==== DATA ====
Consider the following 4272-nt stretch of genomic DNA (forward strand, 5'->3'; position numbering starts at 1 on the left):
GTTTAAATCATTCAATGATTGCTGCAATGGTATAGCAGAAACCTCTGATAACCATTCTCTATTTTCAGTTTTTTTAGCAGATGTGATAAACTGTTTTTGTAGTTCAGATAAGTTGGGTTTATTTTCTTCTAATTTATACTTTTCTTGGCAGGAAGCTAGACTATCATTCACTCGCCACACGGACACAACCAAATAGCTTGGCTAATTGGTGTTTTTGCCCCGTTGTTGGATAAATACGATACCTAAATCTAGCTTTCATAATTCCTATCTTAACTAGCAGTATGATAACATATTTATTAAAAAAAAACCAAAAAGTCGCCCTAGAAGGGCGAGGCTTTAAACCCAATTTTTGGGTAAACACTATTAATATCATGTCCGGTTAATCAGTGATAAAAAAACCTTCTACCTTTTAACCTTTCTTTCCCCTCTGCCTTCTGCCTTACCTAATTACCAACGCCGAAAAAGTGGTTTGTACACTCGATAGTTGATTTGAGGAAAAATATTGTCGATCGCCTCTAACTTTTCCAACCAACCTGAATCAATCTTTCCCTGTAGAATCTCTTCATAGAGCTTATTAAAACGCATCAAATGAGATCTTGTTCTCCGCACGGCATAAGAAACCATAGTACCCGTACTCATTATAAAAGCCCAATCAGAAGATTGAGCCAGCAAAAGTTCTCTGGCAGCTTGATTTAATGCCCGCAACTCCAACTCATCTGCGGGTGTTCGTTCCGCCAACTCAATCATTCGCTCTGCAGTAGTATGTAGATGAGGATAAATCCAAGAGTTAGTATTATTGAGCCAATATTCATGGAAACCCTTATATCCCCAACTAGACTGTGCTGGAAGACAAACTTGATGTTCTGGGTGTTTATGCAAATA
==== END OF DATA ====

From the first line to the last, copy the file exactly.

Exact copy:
Consider the following 4272-nt stretch of genomic DNA (forward strand, 5'->3'; position numbering starts at 1 on the left):
GTTTAAATCATTCAATGATTGCTGCAATGGTATAGCAGAAACCTCTGATAACCATTCTCTATTTTCAGTTTTTTTAGCAGATGTGATAAACTGTTTTTGTAGTTCAGATAAGTTGGGTTTATTTTCTTCTAATTTATACTTTTCTTGGCAGGAAGCTAGACTATCATTCACTCGCCACACGGACACAACCAAATAGCTTGGCTAATTGGTGTTTTTGCCCCGTTGTTGGATAAATACGATACCTAAATCTAGCTTTCATAATTCCTATCTTAACTAGCAGTATGATAACATATTTATTAAAAAAAAACCAAAAAGTCGCCCTAGAAGGGCGAGGCTTTAAACCCAATTTTTGGGTAAACACTATTAATATCATGTCCGGTTAATCAGTGATAAAAAAACCTTCTACCTTTTAACCTTTCTTTCCCCTCTGCCTTCTGCCTTACCTAATTACCAACGCCGAAAAAGTGGTTTGTACACTCGATAGTTGATTTGAGGAAAAATATTGTCGATCGCCTCTAACTTTTCCAACCAACCTGAATCAATCTTTCCCTGTAGAATCTCTTCATAGAGCTTATTAAAACGCATCAAATGAGATCTTGTTCTCCGCACGGCATAAGAAACCATAGTACCCGTACTCATTATAAAAGCCCAATCAGAAGATTGAGCCAGCAAAAGTTCTCTGGCAGCTTGATTTAATGCCCGCAACTCCAACTCATCTGCGGGTGTTCGTTCCGCCAACTCAATCATTCGCTCTGCAGTAGTATGTAGATGAGGATAAATCCAAGAGTTAGTATTATTGAGCCAATATTCATGGAAACCCTTATATCCCCAACTAGACTGTGCTGGAAGACAAACTTGATGTTCTGGGTGTTTATGCAAATA